Amyloid-beta increases acetylcholinesterase expression in neuroblastoma cells by reducing enzyme degradation
Article first published online: 4 FEB 2004
Journal of Neurochemistry
Volume 86, Issue 2, pages 470–478, July 2003
How to Cite
Hu, W., Gray, N. W. and Brimijoin, S. (2003), Amyloid-beta increases acetylcholinesterase expression in neuroblastoma cells by reducing enzyme degradation. Journal of Neurochemistry, 86: 470–478. doi: 10.1046/j.1471-4159.2003.01855.x
- Issue published online: 4 FEB 2004
- Article first published online: 4 FEB 2004
- Received January 1, 2003; revised manuscript received April 3, 2003; accepted April 15, 2003.
- Alzheimer's disease;
- muscarinic receptors;
- protein turnover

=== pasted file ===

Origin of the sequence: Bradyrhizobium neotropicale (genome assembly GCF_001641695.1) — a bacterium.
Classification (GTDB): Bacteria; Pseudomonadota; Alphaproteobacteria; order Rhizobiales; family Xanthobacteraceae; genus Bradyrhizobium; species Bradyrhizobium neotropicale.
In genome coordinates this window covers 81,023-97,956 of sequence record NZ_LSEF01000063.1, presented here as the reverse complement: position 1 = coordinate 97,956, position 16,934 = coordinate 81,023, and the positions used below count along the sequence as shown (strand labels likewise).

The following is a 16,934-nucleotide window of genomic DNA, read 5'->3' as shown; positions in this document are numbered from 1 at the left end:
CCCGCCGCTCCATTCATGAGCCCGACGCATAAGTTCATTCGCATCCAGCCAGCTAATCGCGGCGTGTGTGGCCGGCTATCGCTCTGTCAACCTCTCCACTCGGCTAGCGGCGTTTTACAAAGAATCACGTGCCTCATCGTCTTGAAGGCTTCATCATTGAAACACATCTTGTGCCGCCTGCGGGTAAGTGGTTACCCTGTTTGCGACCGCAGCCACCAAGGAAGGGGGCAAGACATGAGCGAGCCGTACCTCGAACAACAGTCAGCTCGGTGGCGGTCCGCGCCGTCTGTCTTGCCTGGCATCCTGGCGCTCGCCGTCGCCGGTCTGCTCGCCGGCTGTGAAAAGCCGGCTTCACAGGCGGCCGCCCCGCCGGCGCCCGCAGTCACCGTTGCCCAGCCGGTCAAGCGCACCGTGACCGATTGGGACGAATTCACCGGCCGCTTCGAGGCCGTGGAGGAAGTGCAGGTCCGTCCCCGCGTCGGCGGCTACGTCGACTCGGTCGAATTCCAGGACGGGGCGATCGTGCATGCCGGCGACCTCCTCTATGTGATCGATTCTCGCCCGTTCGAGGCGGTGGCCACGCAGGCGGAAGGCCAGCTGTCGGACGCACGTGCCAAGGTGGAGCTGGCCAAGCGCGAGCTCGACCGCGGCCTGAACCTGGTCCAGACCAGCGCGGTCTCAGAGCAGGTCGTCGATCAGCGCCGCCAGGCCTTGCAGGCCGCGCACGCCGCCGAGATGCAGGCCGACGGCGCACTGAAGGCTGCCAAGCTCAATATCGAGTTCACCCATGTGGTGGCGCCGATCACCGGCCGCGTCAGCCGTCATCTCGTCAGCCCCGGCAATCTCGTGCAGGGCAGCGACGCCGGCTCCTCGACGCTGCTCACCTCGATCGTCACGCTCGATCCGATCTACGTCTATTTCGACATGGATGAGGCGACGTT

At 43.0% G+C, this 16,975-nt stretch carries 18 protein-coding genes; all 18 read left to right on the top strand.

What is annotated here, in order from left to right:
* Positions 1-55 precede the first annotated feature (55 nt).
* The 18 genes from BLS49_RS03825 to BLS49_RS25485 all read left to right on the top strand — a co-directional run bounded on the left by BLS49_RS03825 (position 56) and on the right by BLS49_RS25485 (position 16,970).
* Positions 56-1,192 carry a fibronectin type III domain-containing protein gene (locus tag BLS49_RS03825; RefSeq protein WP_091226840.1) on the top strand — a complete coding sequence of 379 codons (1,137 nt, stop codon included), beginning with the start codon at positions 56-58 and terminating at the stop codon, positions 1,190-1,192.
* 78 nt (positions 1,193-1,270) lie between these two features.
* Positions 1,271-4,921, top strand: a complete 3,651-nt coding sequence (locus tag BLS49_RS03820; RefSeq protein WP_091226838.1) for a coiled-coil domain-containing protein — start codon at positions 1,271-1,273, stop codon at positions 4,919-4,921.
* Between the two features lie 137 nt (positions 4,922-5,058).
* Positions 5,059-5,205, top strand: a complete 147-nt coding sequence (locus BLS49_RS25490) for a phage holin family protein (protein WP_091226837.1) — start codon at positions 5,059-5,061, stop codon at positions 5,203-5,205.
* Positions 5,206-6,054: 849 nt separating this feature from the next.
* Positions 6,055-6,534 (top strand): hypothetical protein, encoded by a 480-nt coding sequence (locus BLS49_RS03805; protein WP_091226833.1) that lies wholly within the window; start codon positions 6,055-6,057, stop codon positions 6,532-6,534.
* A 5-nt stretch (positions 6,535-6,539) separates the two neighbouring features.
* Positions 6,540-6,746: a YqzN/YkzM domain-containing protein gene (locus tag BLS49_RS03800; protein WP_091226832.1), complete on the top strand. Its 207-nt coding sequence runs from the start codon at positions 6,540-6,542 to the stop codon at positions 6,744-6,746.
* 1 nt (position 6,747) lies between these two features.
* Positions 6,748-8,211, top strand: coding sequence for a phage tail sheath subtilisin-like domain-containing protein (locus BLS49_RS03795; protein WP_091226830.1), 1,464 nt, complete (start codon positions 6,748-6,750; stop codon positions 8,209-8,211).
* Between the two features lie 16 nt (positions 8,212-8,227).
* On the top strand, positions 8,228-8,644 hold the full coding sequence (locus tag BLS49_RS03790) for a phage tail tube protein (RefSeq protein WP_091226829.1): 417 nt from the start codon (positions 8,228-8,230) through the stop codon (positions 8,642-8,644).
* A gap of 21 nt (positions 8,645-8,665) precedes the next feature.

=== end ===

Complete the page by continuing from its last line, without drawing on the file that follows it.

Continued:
Amyloid-beta (Aβ) is the principal protein constituent of ‘senile plaques’ and is a suspected mediator in Alzheimer's disease (AD). Senile plaques also contain acetylcholinesterase (AChE; EC 220.127.116.11), which may have a role in promoting Αβ-toxicity. We have found that Αβ can affect AChE expression in a neuron-like line, the N1E.115 neuroblastoma cell. When 1 µmΑβ 1–42 or 25–35 was added for 24 h to differentiating N1E.115 in culture, AChE activity increased 30–40% in adherent cells, and 100% or more in nonadherent cells. The changes in both tetrameric (G4) and monomeric (G1) AChE forms were comparable. Turnover studies indicated that the elevation of AChE activity reflected slowed AChE degradation rather than accelerated synthesis. With a similar time course, Αβ also increased the quantity of muscarinic receptors on the plasma membrane. Immunocytochemistry for a lysosomal membrane protein (LAMP-1) indicated no change in abundance or localization of lysosomes in treated cells. But decreased labeling by pH-sensitive fluorescent dye pointed to an impairment of lysosomal acidification. We consider that the alteration of AChE expression after Αβ-exposure could reflect lysosomal dysfunction, and might itself enhance Αβ-toxicity.